Subject: Open Access statement from the Review of African Political Economy
Date: Tue, 12 Mar 2013 07:14:38 +0000
From: Miles Larmer <email@example.com>
Via H-NET List for African History and Culture <firstname.lastname@example.org>
*Yes to egalitarian ‘open access’, no to ‘pay to publish’: *
*A ROAPE position statement on Open Access*
Recent policy changes, by research funding agencies and government, have forced journals such as *ROAPE* to reconsider the ways in which their readers access their content and researchers publish their work. A system of ‘Gold Open Access’, in which authors or their institutions pay for immediate online publication, is being foisted upon us. In a rapidly changing context, as funders, publishers, authors and journals debate how to respond, this statement sets out the principles that *ROAPE*’s Editorial Working Group wishes to see reflected in this new environment.
Technological changes have in recent years permanently revolutionised the ways in which readers access journals. Electronic distribution means the readership of journals has multiplied enormously. For a journal such as *ROAPE*, which sees its role as political as well as academic, the widening
of its audience is welcome. Our African readership, within and outside universities, is strongly supportive of genuine ‘Open Access’.
It is recognised that such a system profoundly challenges the commercial basis of current publishing models and the financial basis on which most journals, including *ROAPE,* currently depend*. *A period of consultation and transition will therefore be necessary to establish a workable model of
genuine Open Access. So-called ‘Green’ OA in which free access is ensured through self-archiving or in public repositaries must at the same time enable journals to maintain the practices that are their *raison d’etre*: assembling material according to collectively agreed goals (in our case a radical analysis of African society and political economy), together with anonymised peer review exclusively on the basis of intellectual excellence. Any resultant system must be based on these criteria, not on the self-interested defence of current journal or publisher income bases. Consultation must involve the active participation of non-western researchers and stakeholders, whose concerns have hitherto been ignored.
The potential gains of OA are fatally undermined by the ‘pay to publish’principle that underlies ‘gold’ models of Open Access, recommended by the Finch Report in 2012 and endorsed by the UK government and its research councils. Gold models, whilst claiming to achieve open access to academic
research, serve in practice to entrench academic inequality between and within nations; squander research funding on new publishing fees; and prop up an archaic and ultimately unsustainable model of academic publishing.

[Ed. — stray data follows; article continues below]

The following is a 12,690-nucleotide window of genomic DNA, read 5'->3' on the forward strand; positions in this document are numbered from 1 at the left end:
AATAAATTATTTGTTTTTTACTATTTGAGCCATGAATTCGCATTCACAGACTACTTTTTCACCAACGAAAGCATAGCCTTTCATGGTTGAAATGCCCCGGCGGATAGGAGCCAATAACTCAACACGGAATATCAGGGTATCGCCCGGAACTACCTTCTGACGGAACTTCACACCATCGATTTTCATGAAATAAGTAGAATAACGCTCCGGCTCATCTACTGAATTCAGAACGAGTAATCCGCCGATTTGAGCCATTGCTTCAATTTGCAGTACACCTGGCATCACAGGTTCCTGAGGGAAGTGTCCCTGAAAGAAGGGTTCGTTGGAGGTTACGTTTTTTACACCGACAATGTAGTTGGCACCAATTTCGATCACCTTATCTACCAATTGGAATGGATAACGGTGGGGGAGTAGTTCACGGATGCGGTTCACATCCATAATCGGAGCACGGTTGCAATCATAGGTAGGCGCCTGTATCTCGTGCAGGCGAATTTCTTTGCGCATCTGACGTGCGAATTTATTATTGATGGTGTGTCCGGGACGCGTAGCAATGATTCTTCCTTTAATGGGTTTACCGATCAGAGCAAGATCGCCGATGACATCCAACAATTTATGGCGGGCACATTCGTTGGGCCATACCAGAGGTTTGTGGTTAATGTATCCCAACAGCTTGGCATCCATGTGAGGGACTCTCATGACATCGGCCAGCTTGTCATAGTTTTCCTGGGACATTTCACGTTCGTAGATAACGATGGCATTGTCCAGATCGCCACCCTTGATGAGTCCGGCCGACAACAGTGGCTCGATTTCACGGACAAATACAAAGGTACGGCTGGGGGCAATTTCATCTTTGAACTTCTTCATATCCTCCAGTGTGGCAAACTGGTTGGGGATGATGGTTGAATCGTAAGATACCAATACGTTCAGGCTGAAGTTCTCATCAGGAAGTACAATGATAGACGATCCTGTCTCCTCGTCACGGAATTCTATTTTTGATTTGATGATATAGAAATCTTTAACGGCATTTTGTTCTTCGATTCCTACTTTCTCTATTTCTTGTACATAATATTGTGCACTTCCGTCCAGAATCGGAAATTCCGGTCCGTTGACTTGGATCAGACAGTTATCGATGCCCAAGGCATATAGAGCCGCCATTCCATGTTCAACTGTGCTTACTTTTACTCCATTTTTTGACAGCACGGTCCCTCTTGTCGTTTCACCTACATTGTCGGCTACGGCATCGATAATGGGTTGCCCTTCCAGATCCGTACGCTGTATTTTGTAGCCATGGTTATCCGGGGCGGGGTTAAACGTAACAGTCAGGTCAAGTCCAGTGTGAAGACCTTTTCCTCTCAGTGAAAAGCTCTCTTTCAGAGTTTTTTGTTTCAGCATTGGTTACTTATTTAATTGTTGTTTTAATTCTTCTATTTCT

The disastrous potential effects of gold OA have been identified by its many critics. Firstly, some of the Creative Commons licences associated with gold OA threaten the ownership by intellectuals of their ideas and work. Secondly, gold models establish inequalities of access to journals, for both researchers and readers. Authors whose institutions are able to pay (a tiny minority of research-intensive western-based universities) will enable some academics in their employ to make their work freely available to all readers, whilst those who cannot pay will have their work imprisoned
behind paywalls for lengthy periods, rendering it inherently second-class. Readers, the supposed beneficiaries of OA, will be denied open access to research which is not paid for in this way. Thirdly, gold OA threatens to take the power over whether, where and how to publish away from academics and places it in the hands of university bureaucrats and research funders.
For *ROAPE *and other African studies journals, a primary concern is to ensure accessibility for both readers and researchers on the continent. Whilst we welcome efforts by publishers to introduce ‘fee waivers’ for non-western researchers, the very need for such a scheme demonstrates that
gold-based OA will increase existing inequalities between resource-poor African researchers and their western counterparts, divisions which we are committed to overcome. We will reject any form of OA which does not ensure equal access to all researchers, wherever they are based.
*ROAPE *has therefore determined that, for the time being, it will not support gold or other OA initiatives currently being launched by its publisher Taylor & Francis and other academic publishers. *ROAPE *will join other Africanist journals, the African Studies Association of the UK and
other allied organisations to promote egalitarian access for both readers and researchers, and to reject the iniquitous gold model of OA, which threatens to commodify intellectual activity and to sow divisions between African and western researchers engaged in the common goal of understanding
and critically analysing society and political economy.